- President Havel appointed Trade and Industry Minister Miroslav Gregr
deputy Prime Minister after some hesitation. Premier Milos Zeman asked Havel to appoint Gregr deputy premier as early as on May 3. The Czech Constitution does not allow the president to refuse appointment of a candidate for a deputy premier proposed by the premier. Gregr replaced as a deputy premier Pavel Mertlik, the former finance minister, who recently resigned from the cabinet.
- Finance Minister Jiri Rusnok sacked Miloslav Hejnak
, deputy minister for price policy, and replaced him with Jaroslav Sulc, previously at the Association of Pension Funds. Sulc will be in charge of price policy, state supervision in the insurance and private pension schemes segments, financial markets and banking, and state supervision over lotteries. Hejnak is the third deputy minister that had to leave his post after ex-Finance Minister Pavel Mertlik stepped down in April. In addition, two weeks ago, Rusnok removed Ladislav Reznicek from the post of CEO in Konsolidacni banka (KoB).
- The cabinet agreed to cut the narrowly defined central state budget deficit
to CZK 10bn in 2002 from CZK 20bn scheduled for 2001. Prime Minister Zeman told a news conference that the government agreed to stick to the political contract with the ODS, in which a maximum deficit amounting to CZK 10bn is a price to be paid for keeping the cabinet in power until the next election. Zeman justified the planned budget improvement by accelerating economic growth and the higher tax receipt owing to increasing profits of companies.
- TheCzech army
plans to save up to hundreds of millions of crowns through selling redundant real estate. As from end-March the Defense Ministry has transferred or sold 749 buildings at a book value of more than CZK 10bn. Another 744 real estate items with a book value of almost CZK 13bn should follow soon. The Defense Minister Tvrdik claims that "The fundamental effect is not the revenue from the real estate sale, but mainly from what we will save if we do not have to look after the buildings, to warm them up and to guard them". The money lost in this way is missing in the effort to fulfil Czech commitments within NATO. The failure to meet these commitments was criticized by NATO Secretary General George Robertson in February. According to Tvrdik, part of money received through the redundant property sales will be transferred to the Defence Ministry's budget.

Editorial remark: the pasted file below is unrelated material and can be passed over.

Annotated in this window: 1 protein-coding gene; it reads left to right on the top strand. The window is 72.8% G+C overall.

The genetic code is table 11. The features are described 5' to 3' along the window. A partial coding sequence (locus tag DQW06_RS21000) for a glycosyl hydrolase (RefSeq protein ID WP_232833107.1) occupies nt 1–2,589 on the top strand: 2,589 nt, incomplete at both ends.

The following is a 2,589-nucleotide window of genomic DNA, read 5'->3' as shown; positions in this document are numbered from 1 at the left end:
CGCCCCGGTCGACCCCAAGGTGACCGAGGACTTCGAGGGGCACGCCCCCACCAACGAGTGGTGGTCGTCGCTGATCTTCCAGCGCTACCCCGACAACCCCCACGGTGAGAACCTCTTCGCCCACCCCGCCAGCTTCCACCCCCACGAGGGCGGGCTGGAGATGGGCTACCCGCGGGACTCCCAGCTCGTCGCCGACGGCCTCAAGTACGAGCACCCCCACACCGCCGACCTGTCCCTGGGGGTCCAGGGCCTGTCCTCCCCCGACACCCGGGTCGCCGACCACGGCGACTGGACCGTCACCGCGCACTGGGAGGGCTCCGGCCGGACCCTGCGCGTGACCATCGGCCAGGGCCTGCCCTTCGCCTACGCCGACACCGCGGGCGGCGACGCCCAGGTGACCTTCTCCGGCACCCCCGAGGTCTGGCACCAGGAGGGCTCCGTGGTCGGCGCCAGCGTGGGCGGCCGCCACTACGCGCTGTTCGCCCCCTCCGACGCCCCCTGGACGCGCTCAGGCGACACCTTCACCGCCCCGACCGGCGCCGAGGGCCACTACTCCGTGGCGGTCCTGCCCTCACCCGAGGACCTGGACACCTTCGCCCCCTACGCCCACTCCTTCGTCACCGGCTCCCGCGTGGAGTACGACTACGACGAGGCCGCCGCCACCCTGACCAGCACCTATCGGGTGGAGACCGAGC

- TheCzech crown
was trading at 34.13/16 to the euro late on Wednesday from 34.15/21 late Tuesday. The crown/dollar firmed to 39.79/82 from 39.96/98 late Tuesday. Dealers believe that upcoming government decision on the privatization of Komercni Banka and the sale of Ceske Radiokomunikace could make the crown stronger. A senior Finance Ministry official said on Wednesday that the government expects to reach an agreement on selling its 51 % stake in Radiokomunikace within days. As to the CNB´s monthly policy meeting schedulled for Thursday, analysts think that the central bank is likely to keep interest rates unchanged.
recovered further after heavy losses suffered on Friday. The 6.95/16 bond gained 40 basis points from late Tuesday, to 101.55/85, yielding 6.77/74 %. The state 6.75/05 was up 6 basis points to 103.36/66, yielding 5.71/62 %. Dealers said that Zeman´s announcement of planned budget deficit reduction in 2002 could affect long end bond prices. The CNB said that it would hold a Dutch-style auction of 26-week treasury bills on Thursday, with limit yield set at 5.04 % and in volume of CZK 8bn. Yield in the previous auction of 26-week bills on April 5 was 4.86 %.
| late May 30|| bond yield || late May 29|
| State 6.75/05||103.36/66||5.71/62||103.30/60|
| State 6.95/16||101.55/85||6.77/74||101.15/45|